symptoms of OD on Xanax

It is very common for someone who is going through a particularly stressful life event to rely on Xanax (alprazolam) to help smooth out the edges.  Xanax is a go-to medication that is prescribed for individuals struggling with anxiety or panic disorder.  By slowing down the central nervous system and reducing the abnormal excitement levels in the brain, Xanax delivers fast relief with its calming effects.

Xanax is highly addictive, as are all benzodiazepines, because tolerance ramps up quickly. The problem occurs when the individual begins to abuse the drug, taking it more often than prescribed or in higher doses.  A Xanax becomes the first line defense to manage any and all stressful moments as well as a sleep disorders.

New evidence provided by the British Journal of Clinical Pharmacology shows that Xanax may be significantly more toxic than other drugs in the benzo class, especially in older individuals.  For this reason it is helpful to be aware of the symptoms of OD on Xanax so swift medical intervention can take place in the event of an overdose.

Risk Factors For Xanax Overdose

While there are some unseen factors that can determine is someone will become an addict, when it comes to Xanax addiction several risk factors can significantly increase the chances of becoming dependent on the drug.  The most common risk factor involves polysubstance use, or the using of multiple drugs or alcohol, with Xanax being one of them.  People who abuse Xanax for a recreational high may combine the drug with other benzos, opioids, and alcohol, creating a potentially lethal cocktail.  Oftentimes, symptoms of OD on Xanax are the first warning before the individual loses their life.  Death results from taking a combination of sedative inducing drugs that impact the person’s ability to breathe, leading to suffocation.

Another risk factor for overdose involves the individual’s age.  As people age they do not metabolize drugs or alcohol at the same rate as in younger years, which can lead to a build up of the drug in their system.  In fact, because of recent studies that demonstrate the increased toxicity in adults over the age of 65, doctors now prescribe lower quantities and dosages of Xanax to this demographic.

Yet another risk factor involves increased tolerance to the drug.  As will all drugs, the body will adjust accordingly as it receives consistent input of the drug.  The drug will begin to lose effectiveness at some point, driving the individual to increase their dosing. This can lead to taking a lethal amount of the drug at some point.  Overdose can also occur after a period of abstinence from the drug.  When returning to Xanax use, if the dose level taken is the same as the one when the Xanax was discontinued, the body cannot tolerate it, resulting in overdose.

Symptoms of OD on Xanax

Xanax overdose symptoms can emerge after the drug has been taken in an alternative delivery method.  It may have been crushed or chewed, for example, making it hit the system faster than what is a safe pace.  Symptoms of OD on Xanax might include:

  • Feeling lightheaded
  • Extreme drowsiness
  • Difficulty breathing
  • Profound Confusion
  • Loss of balance
  • Being unresponsive
  • Fainting
  • Coma

Xanax Detoxification

An overdose is a medical emergency that requires immediate action.  Until the first responders arrive, stay with the individual and ensure their airway is clear.  Depending on the level of the overdose emergency, detoxification from Xanax can take place within a hospital setting, where the stomach may need to be pumped (gastric lavage) and other IV infusions are required.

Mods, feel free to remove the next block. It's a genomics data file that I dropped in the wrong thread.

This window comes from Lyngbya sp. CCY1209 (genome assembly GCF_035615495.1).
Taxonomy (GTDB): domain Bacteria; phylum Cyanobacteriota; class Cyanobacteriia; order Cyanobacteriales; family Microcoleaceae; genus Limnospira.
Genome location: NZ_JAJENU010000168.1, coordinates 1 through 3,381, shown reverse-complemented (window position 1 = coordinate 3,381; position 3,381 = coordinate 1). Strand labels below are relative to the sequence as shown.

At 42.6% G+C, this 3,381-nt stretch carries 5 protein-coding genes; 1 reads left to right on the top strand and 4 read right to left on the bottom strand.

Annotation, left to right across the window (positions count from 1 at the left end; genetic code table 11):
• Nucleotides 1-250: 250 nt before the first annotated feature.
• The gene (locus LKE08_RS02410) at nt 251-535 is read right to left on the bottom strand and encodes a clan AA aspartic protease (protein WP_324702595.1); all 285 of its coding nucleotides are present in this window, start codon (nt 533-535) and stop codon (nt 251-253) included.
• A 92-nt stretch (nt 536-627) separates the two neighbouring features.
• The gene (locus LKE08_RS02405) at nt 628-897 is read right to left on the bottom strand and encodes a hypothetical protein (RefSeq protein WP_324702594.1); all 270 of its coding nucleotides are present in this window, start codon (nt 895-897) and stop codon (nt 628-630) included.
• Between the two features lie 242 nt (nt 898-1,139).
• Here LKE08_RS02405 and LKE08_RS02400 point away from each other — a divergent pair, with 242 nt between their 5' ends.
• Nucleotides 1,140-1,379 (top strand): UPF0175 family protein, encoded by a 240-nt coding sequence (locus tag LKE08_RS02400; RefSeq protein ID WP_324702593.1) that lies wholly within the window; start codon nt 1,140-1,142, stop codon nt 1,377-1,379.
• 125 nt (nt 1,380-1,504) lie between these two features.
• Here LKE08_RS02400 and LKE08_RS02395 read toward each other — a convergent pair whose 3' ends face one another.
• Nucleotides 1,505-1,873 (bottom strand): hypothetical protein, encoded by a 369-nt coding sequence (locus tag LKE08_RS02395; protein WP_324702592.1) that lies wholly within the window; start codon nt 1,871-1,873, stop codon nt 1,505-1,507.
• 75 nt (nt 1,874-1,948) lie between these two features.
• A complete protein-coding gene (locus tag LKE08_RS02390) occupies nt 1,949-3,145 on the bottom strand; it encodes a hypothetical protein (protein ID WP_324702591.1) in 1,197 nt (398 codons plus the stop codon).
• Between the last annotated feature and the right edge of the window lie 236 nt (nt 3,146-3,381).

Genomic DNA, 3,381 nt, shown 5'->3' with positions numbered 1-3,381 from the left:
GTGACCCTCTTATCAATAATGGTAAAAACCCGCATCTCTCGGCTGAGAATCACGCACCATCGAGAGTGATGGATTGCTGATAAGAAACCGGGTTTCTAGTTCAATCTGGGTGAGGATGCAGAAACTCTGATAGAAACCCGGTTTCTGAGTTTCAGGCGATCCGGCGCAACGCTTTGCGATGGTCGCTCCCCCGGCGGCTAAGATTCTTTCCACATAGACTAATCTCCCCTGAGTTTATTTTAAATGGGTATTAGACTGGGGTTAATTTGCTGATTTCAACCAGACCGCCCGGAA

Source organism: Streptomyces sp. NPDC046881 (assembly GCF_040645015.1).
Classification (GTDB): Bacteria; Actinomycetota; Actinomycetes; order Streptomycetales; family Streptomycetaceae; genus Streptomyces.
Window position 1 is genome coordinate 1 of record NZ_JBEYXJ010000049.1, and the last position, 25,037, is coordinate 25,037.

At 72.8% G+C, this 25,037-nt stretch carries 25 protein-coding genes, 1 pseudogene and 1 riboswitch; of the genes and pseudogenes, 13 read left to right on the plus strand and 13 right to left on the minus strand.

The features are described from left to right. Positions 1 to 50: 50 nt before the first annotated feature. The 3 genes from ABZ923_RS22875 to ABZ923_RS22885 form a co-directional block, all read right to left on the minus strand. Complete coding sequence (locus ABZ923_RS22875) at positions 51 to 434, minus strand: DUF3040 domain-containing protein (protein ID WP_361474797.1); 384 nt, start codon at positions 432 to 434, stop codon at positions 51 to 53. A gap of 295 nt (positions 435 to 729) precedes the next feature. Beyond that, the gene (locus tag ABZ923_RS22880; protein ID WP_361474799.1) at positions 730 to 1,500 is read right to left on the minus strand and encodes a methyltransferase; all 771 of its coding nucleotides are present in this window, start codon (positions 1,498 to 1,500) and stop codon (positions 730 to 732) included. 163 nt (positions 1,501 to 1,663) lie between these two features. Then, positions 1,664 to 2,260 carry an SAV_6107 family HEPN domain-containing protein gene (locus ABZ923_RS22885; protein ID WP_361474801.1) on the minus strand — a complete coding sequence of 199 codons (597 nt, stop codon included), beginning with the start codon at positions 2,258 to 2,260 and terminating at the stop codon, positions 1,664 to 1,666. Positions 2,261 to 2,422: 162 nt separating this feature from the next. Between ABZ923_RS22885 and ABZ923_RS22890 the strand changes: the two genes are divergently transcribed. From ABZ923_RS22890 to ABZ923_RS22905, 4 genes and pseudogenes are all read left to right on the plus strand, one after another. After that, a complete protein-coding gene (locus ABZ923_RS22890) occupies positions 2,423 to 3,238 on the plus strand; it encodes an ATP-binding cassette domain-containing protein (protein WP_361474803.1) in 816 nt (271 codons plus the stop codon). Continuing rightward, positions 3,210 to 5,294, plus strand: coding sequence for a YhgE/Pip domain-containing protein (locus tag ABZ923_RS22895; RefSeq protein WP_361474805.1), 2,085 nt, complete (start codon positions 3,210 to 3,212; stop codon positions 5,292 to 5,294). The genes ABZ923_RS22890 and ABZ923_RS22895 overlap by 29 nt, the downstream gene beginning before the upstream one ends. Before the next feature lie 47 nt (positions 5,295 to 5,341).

If an individual has not yet experienced an overdose, they should enter a medical detox program where they can safely eradicate the toxins of the drug from their systems under supervised conditions, and begin recovery.  A medical detox involves a tapering off of the drug, and constant monitoring of withdrawal symptoms.  Using various medications, the detox team will manage the symptoms to provide as much comfort as possible during the detox and withdrawal process.

Following the medical detox, the individual will need to participate in active treatment to change the addictive behaviors that have become etched into their brain’s reward system.  This treatment is necessary to to learn how to manage stress and anxiety without resorting to benzos.  Cognitive behavioral therapy is an evidence-based treatment approach that can successfully accomplish this goal, allowing the individual to remain free of this dangerous addiction.

The Treatment Specialist Locates Detox and Treatment for Xanax Addiction

The Treatment Specialist services can be very useful for individuals who need treatment for a Xanax addiction.  The Treatment Specialist offers a free treatment locator service to help you find the best detox and rehab programs to suit your specific needs.  With over a decade of experience in the addiction and mental health industries, The Treatment Specialist has the expertise to safely guide individuals toward life-saving treatment.  For more information about our free services, please contact The Treatment Specialist today at (866) 644-7911.

About the Author

Marissa Katrin Maldonado

Marissa Katrin Maldonado has been working in the field of addiction and behavioral health since 2006. She has been dedicated to helping individuals and families find treatment for addiction, dual diagnosis, mental health, and eating disorder conditions. Marissa received her undergraduate degree in Psychology from San Francisco State University and her Masters Degree in Business Administration with a focus in Management at the University of Redlands, School of Business.

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